News Takashi Miike's Live-Action Crows Zero Released Monday
posted on 2012-04-08 08:07 EDT by Andrew Osmond
MVM will release Takashi Miike's live-action film Crows Zero on Monday April 9. It is a prequel to a manga, Crows, by Hiroshi Takahashi. According to MVM's website, Miike's follow-up, Crows Zero II, will be released in July.
In this schoolyard brawl film, the setting is an all-boys school full of delinquents and gangsters. The students defend different turfs according to grade levels, classes and reputation. Shun Oguri (Hana Yori Dango, Gokusen, Fullmetal Alchemist The Movie) plays the delinquent Genji, who aims to unite the teenage gangs.
The original Crows manga ran for 26 volumes, and its sequel, Worst, was partially published in English by Digital Manga Publishing. Crows was also made into a two-episode anime OVA, the 1994 Koukou Butouden Crows.
The prolific director Takashi Miike is famed for such live-action films as the critically-acclaimed samurai film 13 Assassins, the horrific Audition, and the grisly manga adaptation Ichi the Killer. His superhero comedy Yatterman (based on a 1977 anime) will be released on DVD/Blu-ray on May 21, through Eureka. (It was previously scheduled for March.)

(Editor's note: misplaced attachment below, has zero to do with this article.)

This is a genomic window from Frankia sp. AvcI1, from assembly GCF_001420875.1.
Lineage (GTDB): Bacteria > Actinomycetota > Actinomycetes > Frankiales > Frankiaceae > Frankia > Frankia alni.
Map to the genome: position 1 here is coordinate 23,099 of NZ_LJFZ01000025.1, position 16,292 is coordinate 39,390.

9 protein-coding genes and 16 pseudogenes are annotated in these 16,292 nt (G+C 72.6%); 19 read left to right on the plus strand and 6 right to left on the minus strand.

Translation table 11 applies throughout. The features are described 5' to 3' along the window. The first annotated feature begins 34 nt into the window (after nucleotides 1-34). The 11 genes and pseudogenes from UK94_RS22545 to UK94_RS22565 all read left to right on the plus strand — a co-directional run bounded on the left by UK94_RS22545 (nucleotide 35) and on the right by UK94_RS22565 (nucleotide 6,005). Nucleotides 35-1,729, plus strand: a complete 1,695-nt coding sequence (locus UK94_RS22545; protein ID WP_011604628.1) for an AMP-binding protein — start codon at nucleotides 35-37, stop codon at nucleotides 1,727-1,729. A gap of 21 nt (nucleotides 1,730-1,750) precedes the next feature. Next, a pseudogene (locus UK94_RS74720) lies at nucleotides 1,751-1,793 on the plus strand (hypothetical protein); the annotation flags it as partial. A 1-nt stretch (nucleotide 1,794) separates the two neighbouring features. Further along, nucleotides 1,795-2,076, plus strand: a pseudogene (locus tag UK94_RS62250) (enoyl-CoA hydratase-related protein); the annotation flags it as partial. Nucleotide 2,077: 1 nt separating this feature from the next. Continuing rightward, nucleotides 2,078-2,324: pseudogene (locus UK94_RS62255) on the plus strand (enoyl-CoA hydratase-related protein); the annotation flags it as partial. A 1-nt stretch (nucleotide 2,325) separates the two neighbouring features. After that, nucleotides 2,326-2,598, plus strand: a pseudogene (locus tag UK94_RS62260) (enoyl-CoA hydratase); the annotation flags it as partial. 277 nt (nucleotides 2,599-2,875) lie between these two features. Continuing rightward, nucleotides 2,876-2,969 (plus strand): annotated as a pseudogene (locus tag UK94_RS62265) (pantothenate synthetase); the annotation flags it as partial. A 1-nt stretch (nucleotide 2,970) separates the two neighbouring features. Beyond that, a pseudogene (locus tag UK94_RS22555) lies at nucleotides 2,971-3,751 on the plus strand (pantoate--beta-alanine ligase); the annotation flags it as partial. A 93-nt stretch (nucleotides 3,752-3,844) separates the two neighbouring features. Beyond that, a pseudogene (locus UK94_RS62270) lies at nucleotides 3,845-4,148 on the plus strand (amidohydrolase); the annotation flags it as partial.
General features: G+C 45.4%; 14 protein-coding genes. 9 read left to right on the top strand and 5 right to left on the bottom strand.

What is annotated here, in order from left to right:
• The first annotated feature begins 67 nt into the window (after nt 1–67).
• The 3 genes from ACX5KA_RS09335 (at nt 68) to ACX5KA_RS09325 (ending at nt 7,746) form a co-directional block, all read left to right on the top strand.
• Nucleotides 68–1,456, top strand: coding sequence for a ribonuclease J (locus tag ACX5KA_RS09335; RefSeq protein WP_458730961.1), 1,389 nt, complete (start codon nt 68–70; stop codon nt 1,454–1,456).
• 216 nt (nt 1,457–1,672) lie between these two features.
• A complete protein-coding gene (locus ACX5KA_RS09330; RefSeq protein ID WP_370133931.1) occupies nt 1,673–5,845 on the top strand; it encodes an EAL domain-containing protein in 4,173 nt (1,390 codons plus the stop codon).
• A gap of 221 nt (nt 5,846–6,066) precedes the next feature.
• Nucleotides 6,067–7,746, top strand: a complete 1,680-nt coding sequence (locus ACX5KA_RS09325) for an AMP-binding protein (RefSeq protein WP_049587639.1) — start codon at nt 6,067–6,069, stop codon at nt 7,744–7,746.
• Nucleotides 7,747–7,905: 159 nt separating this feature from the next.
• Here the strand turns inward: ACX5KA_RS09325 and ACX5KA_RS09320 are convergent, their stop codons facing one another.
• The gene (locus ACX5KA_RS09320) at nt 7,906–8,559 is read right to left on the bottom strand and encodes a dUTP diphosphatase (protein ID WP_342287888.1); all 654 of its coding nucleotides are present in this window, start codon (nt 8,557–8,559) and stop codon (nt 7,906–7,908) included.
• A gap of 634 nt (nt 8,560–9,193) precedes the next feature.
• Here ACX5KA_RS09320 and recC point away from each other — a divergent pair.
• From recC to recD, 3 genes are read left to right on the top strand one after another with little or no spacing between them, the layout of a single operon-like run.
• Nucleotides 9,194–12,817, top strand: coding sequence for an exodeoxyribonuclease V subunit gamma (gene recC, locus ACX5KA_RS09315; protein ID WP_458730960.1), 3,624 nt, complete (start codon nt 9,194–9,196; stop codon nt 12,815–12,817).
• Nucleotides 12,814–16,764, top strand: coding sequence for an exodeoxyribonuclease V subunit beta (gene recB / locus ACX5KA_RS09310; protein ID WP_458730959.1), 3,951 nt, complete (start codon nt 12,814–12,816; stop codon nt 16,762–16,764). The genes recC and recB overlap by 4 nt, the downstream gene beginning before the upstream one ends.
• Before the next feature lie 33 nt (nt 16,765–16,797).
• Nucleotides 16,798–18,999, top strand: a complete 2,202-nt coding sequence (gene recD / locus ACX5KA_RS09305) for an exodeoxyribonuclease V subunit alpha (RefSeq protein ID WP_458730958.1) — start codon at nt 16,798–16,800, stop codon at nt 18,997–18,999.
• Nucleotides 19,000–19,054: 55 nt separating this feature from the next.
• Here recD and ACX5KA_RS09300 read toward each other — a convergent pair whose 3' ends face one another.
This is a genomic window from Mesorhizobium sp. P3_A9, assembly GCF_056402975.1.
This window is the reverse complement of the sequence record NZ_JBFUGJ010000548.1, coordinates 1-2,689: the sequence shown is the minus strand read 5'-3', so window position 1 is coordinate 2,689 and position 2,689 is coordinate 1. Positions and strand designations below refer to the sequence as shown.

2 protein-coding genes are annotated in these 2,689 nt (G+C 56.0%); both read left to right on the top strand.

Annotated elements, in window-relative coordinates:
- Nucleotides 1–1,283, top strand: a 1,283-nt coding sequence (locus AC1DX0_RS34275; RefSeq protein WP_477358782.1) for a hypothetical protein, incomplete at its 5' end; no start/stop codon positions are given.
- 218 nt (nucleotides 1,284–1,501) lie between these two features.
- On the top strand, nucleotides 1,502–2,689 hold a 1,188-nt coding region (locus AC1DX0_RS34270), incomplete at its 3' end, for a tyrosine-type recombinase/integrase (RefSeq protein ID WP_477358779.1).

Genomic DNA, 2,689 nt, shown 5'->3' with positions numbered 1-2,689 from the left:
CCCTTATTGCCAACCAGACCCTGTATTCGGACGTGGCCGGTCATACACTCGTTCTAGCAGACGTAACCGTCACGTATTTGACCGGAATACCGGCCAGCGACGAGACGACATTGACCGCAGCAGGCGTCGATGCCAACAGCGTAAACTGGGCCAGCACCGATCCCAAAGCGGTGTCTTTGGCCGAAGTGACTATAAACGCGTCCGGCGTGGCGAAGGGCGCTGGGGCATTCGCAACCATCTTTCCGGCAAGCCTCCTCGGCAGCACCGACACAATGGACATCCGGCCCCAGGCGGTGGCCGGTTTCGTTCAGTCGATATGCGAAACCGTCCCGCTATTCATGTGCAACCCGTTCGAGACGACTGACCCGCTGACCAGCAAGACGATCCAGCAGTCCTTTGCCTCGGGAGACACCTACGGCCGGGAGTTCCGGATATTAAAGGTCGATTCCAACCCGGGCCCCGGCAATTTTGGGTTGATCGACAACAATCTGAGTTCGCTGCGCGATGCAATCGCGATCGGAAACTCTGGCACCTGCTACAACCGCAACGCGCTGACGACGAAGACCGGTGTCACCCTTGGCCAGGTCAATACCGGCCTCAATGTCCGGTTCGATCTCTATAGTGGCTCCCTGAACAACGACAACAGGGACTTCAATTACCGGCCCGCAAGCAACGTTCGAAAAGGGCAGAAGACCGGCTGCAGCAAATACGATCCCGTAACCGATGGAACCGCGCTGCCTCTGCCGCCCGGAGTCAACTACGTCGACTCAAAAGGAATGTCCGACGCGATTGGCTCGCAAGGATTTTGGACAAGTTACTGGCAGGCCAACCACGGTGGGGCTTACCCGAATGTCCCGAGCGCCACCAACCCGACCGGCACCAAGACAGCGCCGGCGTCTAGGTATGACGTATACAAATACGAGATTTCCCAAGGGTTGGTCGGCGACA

Monday also sees the release of the two Pokemon feature films which opened together in Japanese cinemas in July 2011. In the U.K., the films are released in a double-pack; they are Pokemon the Movie: Black - Victini and Reshiram and Pokemon the Movie: White - Victini and Zekrom. The pack will also include a bonus game card.
In Japan, the same theaters showed both films, one after another. They feature two different legendary Pokémon — the black hero Zekrom appears before people who seek the pure "ideal," while the white hero Reshiram appears before people who seek the pure "truth." The two characters are pivotal Pokémon in the games Pokémon Black and White.
Taken together, the films earned more than $50 million at Japanese cinemas. They jointly comprise the second highest-earning anime cinema title of 2011, though they were narrowly surpassed by Studio Ghibli's From Up on Poppy Hill.
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